Dangal gives a solid dhobi pachaad (rural India wrestling knock out move) and bloodied nose message to a 1.3 billion populated patriarchal society, that refuses to acknowledge the existence of girls. It’s 161 minutes of stellar performances, breathtaking wrestling scenes, pains taken to explain the game’s nuances to the average viewer (its shown as detailed as the war strategy was explained in Baahubali), six sigma authenticity in capturing native Haryana (so good that it doesn’t stress you on understanding Haryanvi dialect), taking audience through smiles, emotions and trough swelling pride. Alongside Paan Singh Tomar, Dangal would be Bollywood’s best made sports biography. While Mary Kom and Bhaag Milkha Bhaag have more fascinating, against the odds stories, Dangal is a superior product thanks to the depth of authenticity, performances and surely should be made tax free.
Phogats are India’s number one sporting family
The Nitesh Tiwari directed flick is story of ace wrestling coach, Mahavir Singh Phogat, his protégés – daughters Babita & Geeta and niece Vinesh – each of whom have taken India to international medal podiums and little known Bhiwani district, Haryana to world’s sporting map. To be specific, Balali village in Bhiwani district.
The Phogats are probably India’s number one sports family now considering the other active father and son sporting families (Binny, Srikanth, Paes, Krishnan, Milkha Singh) have their sons either retired, verge of retiring, or not achieved international greatness at the levels the Phogats did.
Obsessive parenting or let them be themselves
Dangal does have its share of flaws – it seems 15mins too long; the second half is overdramatic on the topic of ‘loss of focus’; the conflicts over technique seem unrealistic, Sakshi Tanwar is wasted despite her extremely expressive eyes; and excellent actor Girish Kulkarni (the cop in Ugly) reduced to a villainish, caricature national coach. However all that is made up with genuineness and audacious moments – Aamir’s extreme focus in his dream, the lovable nephew used as punching bag, the girls revolting on training methodologies, the excruciating semi-final bout which keeps you on edge of your seat, avoiding the filmy stereotypes and ensuring Aamir makes no grand entry during the finals and more.
However, where Dangal bats successfully is for the biggest societal flaw – obsessive parenting – and which is completely opposite message to what one of Aamir’s best movies ‘3 idiots‘ delivered. A father getting his young daughters hair chopped, running across fields early morning, wrestling in the mud with boys is pleasing for eyes; even humour; you want the girls to do well and succeed too. But would you subject your own girl through such obsession?
I have been brought up in steel city Jamshedpur where every parent thought/thinks becoming an Engineer or Doctor is minimal survival criteria. Each kid is subjected to this limited career choice and pressurized no end at single-digit age, to mug up hundreds of pages which they won’t ever need to apply in real life. Many real-life superstars (sports, corporate) have grown up thanks to this obsessive parenting push. Undoubtedly, the ones who didn’t make to stardom still got an above average life than what may have transpired (myself included) without the parental push.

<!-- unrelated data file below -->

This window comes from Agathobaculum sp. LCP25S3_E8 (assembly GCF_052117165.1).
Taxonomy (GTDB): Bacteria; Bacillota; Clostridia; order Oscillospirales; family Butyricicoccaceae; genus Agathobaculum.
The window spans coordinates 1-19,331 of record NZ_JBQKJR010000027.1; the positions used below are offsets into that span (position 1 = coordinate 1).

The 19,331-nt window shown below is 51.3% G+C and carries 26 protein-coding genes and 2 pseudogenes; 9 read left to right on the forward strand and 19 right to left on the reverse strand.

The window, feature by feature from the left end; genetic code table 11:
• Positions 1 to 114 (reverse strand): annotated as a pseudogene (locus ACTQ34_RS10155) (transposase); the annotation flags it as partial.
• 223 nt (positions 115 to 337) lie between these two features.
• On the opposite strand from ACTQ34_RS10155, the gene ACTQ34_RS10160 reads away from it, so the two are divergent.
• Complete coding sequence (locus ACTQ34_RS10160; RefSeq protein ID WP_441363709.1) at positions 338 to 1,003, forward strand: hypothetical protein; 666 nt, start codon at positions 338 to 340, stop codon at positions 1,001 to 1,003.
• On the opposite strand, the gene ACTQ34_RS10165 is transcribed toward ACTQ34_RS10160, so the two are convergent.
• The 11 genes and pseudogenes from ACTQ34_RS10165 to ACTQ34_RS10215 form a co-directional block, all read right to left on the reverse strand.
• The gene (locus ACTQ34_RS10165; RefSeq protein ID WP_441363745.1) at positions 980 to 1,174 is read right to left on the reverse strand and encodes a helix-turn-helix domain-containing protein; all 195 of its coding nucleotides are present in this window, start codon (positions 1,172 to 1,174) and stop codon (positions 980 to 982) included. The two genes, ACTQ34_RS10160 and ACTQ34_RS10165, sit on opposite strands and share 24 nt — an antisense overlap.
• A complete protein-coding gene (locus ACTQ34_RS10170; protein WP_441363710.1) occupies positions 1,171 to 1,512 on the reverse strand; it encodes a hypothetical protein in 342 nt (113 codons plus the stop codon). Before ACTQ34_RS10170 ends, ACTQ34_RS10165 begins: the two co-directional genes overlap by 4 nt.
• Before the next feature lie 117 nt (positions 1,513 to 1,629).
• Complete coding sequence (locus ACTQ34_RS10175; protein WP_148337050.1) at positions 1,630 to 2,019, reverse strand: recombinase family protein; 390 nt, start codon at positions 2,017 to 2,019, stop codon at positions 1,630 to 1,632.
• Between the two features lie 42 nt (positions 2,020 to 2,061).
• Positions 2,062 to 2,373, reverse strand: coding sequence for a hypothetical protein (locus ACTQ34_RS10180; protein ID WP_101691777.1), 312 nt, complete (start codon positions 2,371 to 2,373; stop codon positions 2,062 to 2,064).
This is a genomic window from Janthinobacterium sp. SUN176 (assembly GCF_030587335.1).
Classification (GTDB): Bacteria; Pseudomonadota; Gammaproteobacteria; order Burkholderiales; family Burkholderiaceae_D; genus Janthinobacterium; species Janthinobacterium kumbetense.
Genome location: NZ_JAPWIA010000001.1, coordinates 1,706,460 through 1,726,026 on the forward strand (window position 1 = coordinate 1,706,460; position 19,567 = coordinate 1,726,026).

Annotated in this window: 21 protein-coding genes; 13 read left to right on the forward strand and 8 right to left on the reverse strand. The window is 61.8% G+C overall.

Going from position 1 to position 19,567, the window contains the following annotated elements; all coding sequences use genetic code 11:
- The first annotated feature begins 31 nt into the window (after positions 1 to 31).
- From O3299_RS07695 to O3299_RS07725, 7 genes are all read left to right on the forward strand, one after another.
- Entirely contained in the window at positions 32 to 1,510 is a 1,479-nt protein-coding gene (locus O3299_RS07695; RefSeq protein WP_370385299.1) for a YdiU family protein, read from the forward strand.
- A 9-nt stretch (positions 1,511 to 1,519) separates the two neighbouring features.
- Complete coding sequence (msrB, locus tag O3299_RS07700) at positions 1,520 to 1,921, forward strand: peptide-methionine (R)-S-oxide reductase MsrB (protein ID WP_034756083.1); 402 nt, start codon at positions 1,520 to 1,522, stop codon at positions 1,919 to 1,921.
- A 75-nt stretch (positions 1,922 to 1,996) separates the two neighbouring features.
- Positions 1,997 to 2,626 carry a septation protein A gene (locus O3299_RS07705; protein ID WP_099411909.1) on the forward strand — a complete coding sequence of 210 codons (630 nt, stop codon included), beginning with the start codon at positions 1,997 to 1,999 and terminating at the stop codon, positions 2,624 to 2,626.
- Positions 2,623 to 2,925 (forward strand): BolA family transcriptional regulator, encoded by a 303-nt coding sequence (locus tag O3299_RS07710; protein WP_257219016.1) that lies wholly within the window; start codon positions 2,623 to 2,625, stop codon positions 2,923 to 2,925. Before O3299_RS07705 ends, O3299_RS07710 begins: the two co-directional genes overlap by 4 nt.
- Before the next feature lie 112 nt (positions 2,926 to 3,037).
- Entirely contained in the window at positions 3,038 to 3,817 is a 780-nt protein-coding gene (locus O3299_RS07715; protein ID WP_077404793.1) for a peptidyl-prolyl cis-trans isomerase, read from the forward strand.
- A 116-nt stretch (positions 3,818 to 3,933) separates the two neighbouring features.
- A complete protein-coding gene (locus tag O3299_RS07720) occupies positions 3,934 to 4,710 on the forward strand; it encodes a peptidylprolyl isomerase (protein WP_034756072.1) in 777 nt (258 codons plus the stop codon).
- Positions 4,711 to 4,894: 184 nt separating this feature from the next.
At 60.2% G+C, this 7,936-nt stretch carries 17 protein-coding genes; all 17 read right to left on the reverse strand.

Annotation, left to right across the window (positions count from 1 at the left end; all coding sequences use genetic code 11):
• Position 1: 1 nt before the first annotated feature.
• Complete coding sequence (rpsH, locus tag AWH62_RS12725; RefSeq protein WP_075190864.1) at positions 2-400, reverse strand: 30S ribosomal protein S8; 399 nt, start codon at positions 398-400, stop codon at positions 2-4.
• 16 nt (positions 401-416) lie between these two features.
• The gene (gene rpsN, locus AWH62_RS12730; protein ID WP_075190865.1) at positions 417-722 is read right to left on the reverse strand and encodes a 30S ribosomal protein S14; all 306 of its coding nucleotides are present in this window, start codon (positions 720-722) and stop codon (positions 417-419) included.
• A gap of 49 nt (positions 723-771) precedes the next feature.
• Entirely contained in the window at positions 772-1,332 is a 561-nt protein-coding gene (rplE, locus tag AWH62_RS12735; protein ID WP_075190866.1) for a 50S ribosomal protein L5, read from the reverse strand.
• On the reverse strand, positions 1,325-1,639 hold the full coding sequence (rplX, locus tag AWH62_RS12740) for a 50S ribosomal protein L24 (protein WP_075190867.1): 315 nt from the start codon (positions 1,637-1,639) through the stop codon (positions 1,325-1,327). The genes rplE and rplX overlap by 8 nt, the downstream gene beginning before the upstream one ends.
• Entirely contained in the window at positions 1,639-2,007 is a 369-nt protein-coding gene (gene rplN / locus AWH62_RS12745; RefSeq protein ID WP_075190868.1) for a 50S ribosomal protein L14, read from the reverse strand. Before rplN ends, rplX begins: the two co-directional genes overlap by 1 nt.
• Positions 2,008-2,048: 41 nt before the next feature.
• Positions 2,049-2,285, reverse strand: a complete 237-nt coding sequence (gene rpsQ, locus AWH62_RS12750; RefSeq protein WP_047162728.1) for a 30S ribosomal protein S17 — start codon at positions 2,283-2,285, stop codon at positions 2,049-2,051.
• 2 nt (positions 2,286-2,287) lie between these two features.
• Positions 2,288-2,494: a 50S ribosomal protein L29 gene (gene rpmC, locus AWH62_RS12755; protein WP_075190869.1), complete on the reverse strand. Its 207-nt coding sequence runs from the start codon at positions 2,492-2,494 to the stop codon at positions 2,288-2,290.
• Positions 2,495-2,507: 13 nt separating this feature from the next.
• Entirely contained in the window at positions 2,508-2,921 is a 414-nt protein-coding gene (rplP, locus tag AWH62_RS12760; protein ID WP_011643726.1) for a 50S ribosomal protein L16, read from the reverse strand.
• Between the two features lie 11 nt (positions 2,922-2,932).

Sitting next to me at Dangal theatre were a pair of parents (Smitha and Santosh Kalyanaraman) who have let their ten-year-old daughter (Sahana Iyer) follow her instincts and take up sports as means to excel and extract confidence. They even take her to watch Indian Hockey girls national team excelling in international competitions. That’s a sign of a child growing on her own terms and parents investing time and energy in trying to find the exact talent nerve in her. That’s the ‘3 idiots‘ model we try to achieve for our girl Arushi Das too, but the line is so thin that often it can be misconstrued as ignorant or unambiguous parenting.
Both styles are debatable, the Dangal mode more so. Would you turn your life (and your kid’s) into a Dangal or let souls Live Life? Debatable and indigestible too for some. In rural Haryana, till date, there are villages where when a girl child is born, she is crushed under the leg of a cot. India’s male dominated chauvinistic society can’t digest or appreciate most parts of Dangal and hence the box office collection will be a good benchmark of how deep the message is reaching the masses.
As a fifteen year old girl on her marriage altar (to an unknown middle-aged man) says to our protagonists. ‘You girls are lucky your father thinks about you, most like mine, just treat daughters as objects from the day we are born, to be disposed of at the earliest’.
Rating: 4.5/5 (Averaged with friends)
Box Office Prediction: Dangal rounds off a highly women-centric Bollywood 2016 as well as a wrestling-centric year. Dangal is a superior product than Sultan although lower on star value or filmy styles. That movie talks more about making champions out of girls than discussing ‘Baby ko bass pasand hai’, will see it clocking ~400 crores than Sultan-esque 600 crores.
Thank you Aamir Khan.
Thank you Phogat parivaar.
Thank you Sakshi Malik.